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Harold Ford Jr., the former Tennessee congressman who may run for a U.S. Senate seat from New York, did an interview with The New York Times in which he said that Eleanor Roosevelt opposed Senate candidate Robert F. Kennedy in 1964 -- two years after Mrs. Roosevelt had died.
Ford talked with columnist Maureen Dowd about some New Yorkers' resistance to his potential primary challenge to Sen. Kirsten Gillibrand. Gay voters in particular are angry that Ford voted twice for the constitutional amendment to ban same-sex marriage while he served in Congress. He now supports marriage equality.
In his defense, Ford invoked the 1964 Senate race in the interview.
"I'm not comparing myself to Bobby Kennedy by any stretch, but he was opposed by the liberal establishment too," Ford said. "Eleanor Roosevelt was the biggest opponent to him running."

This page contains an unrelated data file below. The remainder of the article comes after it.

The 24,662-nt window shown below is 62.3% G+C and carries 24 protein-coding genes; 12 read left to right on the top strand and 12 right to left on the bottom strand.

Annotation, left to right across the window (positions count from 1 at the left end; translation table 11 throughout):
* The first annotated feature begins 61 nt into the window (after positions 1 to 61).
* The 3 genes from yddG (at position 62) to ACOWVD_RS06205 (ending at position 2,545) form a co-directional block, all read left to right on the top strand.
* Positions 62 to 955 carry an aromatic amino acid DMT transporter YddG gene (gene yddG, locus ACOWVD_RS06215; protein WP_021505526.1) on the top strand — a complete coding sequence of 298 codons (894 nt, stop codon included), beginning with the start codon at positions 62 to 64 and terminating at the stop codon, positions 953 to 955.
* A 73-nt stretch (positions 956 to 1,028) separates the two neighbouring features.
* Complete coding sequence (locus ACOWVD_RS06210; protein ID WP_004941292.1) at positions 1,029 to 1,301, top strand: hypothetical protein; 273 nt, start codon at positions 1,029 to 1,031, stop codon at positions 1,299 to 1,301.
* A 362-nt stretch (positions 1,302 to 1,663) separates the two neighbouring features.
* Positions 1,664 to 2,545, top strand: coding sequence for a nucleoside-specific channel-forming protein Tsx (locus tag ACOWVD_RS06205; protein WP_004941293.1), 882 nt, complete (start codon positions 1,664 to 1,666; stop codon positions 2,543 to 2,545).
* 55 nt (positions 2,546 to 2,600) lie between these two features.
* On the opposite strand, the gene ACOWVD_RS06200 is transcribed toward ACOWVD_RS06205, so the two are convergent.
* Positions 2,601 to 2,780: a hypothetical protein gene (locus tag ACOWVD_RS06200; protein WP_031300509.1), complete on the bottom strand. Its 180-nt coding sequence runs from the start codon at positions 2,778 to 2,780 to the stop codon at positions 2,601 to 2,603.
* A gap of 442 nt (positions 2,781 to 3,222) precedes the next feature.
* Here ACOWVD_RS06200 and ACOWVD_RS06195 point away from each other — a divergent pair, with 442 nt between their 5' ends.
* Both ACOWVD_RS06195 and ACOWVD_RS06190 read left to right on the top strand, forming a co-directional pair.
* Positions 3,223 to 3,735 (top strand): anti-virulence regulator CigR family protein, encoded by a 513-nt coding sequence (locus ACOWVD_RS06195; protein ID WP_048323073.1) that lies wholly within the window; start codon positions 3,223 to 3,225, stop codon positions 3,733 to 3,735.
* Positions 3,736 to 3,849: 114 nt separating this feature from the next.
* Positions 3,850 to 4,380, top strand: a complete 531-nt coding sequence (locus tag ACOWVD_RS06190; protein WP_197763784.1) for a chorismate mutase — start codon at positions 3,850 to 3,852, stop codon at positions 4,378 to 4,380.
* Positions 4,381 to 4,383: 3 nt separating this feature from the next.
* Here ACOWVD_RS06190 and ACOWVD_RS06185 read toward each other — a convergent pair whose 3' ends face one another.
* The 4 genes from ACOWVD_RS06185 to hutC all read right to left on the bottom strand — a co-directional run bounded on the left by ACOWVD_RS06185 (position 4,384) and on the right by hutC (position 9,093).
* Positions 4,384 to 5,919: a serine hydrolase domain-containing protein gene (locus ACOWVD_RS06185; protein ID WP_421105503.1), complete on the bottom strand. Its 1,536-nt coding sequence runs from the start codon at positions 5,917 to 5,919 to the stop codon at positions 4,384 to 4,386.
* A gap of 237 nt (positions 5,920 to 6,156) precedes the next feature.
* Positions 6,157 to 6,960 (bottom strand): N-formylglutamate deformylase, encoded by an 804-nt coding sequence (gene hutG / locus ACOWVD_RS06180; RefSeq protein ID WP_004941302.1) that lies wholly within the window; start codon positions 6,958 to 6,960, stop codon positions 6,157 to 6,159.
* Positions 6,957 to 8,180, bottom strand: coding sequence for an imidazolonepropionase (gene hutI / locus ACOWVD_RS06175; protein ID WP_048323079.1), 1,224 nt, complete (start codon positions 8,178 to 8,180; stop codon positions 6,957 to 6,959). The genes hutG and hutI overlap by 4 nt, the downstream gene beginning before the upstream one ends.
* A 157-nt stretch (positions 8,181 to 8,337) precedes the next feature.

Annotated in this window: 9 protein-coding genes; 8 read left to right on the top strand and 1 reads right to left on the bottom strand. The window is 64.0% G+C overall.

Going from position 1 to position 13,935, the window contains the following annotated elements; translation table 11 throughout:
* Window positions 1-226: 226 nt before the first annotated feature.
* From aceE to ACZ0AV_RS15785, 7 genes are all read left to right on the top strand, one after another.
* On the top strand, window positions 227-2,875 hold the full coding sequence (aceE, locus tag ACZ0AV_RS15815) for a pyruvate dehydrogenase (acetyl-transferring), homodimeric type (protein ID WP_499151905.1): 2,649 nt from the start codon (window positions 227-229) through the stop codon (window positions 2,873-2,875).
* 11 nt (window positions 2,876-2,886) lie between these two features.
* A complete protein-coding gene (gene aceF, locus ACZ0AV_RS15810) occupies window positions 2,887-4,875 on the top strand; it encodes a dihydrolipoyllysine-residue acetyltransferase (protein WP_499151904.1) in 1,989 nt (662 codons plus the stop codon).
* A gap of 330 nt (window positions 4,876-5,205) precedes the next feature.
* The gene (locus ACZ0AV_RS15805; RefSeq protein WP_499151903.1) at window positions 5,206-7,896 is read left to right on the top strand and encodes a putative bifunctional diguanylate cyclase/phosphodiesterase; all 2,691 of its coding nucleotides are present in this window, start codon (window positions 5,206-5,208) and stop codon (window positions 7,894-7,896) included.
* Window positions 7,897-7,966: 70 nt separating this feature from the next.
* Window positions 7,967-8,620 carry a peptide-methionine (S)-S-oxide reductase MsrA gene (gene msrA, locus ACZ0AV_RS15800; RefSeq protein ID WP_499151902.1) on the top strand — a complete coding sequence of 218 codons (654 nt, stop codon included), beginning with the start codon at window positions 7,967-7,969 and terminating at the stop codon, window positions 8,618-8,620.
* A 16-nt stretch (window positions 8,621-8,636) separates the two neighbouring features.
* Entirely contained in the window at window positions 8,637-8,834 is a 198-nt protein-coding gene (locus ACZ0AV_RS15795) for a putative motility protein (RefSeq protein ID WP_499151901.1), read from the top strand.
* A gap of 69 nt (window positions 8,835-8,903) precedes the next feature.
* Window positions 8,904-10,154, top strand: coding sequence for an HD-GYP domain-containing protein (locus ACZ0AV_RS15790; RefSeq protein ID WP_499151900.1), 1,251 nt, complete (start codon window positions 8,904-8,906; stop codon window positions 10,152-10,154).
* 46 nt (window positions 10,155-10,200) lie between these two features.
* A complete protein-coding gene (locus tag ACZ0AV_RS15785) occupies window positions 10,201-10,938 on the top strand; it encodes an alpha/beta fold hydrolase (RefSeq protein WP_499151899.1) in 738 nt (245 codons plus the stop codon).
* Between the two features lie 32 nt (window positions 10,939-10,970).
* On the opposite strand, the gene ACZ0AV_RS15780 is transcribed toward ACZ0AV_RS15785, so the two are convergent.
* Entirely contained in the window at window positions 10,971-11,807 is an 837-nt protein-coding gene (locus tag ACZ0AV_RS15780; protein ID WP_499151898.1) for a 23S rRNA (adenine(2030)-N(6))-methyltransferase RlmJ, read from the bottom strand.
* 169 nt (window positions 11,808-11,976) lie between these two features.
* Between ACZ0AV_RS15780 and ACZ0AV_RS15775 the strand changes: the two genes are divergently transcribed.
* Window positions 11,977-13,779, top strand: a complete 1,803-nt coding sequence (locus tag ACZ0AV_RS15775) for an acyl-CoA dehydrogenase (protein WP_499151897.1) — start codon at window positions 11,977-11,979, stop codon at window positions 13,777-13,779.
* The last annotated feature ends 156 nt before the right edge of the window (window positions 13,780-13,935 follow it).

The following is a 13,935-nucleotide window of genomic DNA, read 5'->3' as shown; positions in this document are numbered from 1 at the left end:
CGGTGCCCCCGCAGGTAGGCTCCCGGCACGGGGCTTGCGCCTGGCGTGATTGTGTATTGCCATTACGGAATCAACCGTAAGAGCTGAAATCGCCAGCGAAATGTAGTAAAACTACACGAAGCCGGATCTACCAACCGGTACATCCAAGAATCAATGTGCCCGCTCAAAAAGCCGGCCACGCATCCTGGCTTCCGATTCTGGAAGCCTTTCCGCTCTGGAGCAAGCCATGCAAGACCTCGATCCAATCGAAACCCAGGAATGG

As Tom Robbins at The Village Voice reports, the line, which ran in the print edition on Sunday, later prompted the following explanation online.
"Editor's Note: Harold Ford was quoted in this column as saying that Eleanor Roosevelt opposed Bobby Kennedy's New York Senate run. But as many of our readers pointed out, Ford was mistaken; Mrs. Roosevelt died two years before Bobby Kennedy's run for the New York Senate."